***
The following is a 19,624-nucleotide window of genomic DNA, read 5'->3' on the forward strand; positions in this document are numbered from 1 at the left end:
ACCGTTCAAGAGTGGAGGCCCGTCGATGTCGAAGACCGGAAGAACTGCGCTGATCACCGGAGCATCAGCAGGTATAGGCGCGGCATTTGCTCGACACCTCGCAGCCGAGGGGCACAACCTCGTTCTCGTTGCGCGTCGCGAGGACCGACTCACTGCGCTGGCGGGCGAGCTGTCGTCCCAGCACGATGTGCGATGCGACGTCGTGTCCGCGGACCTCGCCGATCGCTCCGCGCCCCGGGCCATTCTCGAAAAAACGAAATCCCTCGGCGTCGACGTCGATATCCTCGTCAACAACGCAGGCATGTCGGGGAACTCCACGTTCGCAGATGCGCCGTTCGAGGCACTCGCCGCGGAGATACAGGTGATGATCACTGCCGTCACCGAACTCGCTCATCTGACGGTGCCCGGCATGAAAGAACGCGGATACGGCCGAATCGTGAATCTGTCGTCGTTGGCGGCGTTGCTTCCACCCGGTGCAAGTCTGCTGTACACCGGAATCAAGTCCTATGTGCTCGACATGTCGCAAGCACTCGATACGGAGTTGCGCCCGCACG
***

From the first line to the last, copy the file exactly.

The following is a 19,624-nucleotide window of genomic DNA, read 5'->3' on the forward strand; positions in this document are numbered from 1 at the left end:
ACCGTTCAAGAGTGGAGGCCCGTCGATGTCGAAGACCGGAAGAACTGCGCTGATCACCGGAGCATCAGCAGGTATAGGCGCGGCATTTGCTCGACACCTCGCAGCCGAGGGGCACAACCTCGTTCTCGTTGCGCGTCGCGAGGACCGACTCACTGCGCTGGCGGGCGAGCTGTCGTCCCAGCACGATGTGCGATGCGACGTCGTGTCCGCGGACCTCGCCGATCGCTCCGCGCCCCGGGCCATTCTCGAAAAAACGAAATCCCTCGGCGTCGACGTCGATATCCTCGTCAACAACGCAGGCATGTCGGGGAACTCCACGTTCGCAGATGCGCCGTTCGAGGCACTCGCCGCGGAGATACAGGTGATGATCACTGCCGTCACCGAACTCGCTCATCTGACGGTGCCCGGCATGAAAGAACGCGGATACGGCCGAATCGTGAATCTGTCGTCGTTGGCGGCGTTGCTTCCACCCGGTGCAAGTCTGCTGTACACCGGAATCAAGTCCTATGTGCTCGACATGTCGCAAGCACTCGATACGGAGTTGCGCCCGCACG